“For the kingdom of heaven is like a landowner who went out early in the morning to hire men to work in his vineyard. 2 He agreed to pay them a denarius for the day and sent them into his vineyard. 3 “About the third hour he went out and saw others standing in the marketplace doing nothing. 4 He told them, ‘You also go and work in my vineyard, and I will pay you whatever is right.’ 5 So they went. “He went out again about the sixth hour and the ninth hour and did the same thing. 6 About the eleventh hour he went out and found still others standing around. He asked them, ‘Why have you been standing here all day long doing nothing?’ 7 “‘Because no one has hired us,’ they answered. “He said to them, ‘You also go and work in my vineyard.’ 8 “When evening came, the owner of the vineyard said to his foreman, ‘Call the workers and pay them their wages, beginning with the last ones hired and going on to the first.’ 9 “The workers who were hired about the eleventh hour came and each received a denarius. 10 So when those came who were hired first, they expected to receive more. But each one of them also received a denarius. 11 When they received it, they began to grumble against the landowner. 12 ‘These men who were hired last worked only one hour,’ they said, ‘and you have made them equal to us who have borne the burden of the work and the heat of the day.’ 13 “But he answered one of them, ‘Friend, I am not being unfair to you. Didn’t you agree to work for a denarius? 14 Take your pay and go. I want to give the man who was hired last the same as I gave you. 15 Don’t I have the right to do what I want with my own money? Or are you envious because I am generous?’ 16 “So the last will be first, and the first will be last.”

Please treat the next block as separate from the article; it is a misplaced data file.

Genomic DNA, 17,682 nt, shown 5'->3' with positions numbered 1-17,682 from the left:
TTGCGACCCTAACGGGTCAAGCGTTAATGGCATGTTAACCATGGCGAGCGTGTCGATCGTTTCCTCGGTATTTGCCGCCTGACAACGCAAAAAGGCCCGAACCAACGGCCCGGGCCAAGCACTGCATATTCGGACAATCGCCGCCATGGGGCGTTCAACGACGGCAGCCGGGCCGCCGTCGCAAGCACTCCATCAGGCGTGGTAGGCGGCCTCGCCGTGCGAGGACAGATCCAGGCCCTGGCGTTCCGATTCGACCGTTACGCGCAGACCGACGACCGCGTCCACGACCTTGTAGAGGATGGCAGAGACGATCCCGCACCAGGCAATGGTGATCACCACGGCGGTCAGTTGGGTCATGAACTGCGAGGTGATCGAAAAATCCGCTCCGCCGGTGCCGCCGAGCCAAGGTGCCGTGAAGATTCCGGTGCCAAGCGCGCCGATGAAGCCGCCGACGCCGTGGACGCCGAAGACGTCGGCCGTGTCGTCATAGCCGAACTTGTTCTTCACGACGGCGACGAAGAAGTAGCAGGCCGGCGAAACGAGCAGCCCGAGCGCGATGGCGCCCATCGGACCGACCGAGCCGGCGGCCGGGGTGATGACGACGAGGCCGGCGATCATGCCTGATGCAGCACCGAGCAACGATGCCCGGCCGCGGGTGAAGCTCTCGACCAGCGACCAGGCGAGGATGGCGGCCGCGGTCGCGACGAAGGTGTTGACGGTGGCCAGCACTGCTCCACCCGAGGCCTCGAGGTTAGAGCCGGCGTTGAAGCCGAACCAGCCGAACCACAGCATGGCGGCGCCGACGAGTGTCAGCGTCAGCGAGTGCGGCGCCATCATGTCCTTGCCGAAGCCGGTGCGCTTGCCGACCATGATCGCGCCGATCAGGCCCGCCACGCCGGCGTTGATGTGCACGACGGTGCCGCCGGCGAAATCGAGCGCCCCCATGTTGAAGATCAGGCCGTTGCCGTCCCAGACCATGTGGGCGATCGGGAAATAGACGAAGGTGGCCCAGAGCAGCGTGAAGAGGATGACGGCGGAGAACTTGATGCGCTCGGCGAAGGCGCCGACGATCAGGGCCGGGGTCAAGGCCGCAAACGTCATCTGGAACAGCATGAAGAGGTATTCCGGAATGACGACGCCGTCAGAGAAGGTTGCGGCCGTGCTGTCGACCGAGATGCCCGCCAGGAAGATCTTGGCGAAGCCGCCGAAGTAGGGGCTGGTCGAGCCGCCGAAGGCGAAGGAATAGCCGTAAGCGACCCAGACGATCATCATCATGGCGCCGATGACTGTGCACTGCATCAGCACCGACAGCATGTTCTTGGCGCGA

Got that? The land owner struck separate contracts with different workers – contracts that decidedly did not include “equal work for equal pay” – the more productive workers (those who started early) were upset by this, but the land owner responded with simple contract law. “Didn’t you agree to work for [this price]?” Freedom. The two sides freely agreed to exchange one denarius for a days labor in the fields. The land owner was exchanging his property (denarius) and the workers were exchanging their lives, at least a day of them. Each party was free to enter the contract, each party brought something that belonged to them to the bargaining table, and each party lived up to their end of the bargain.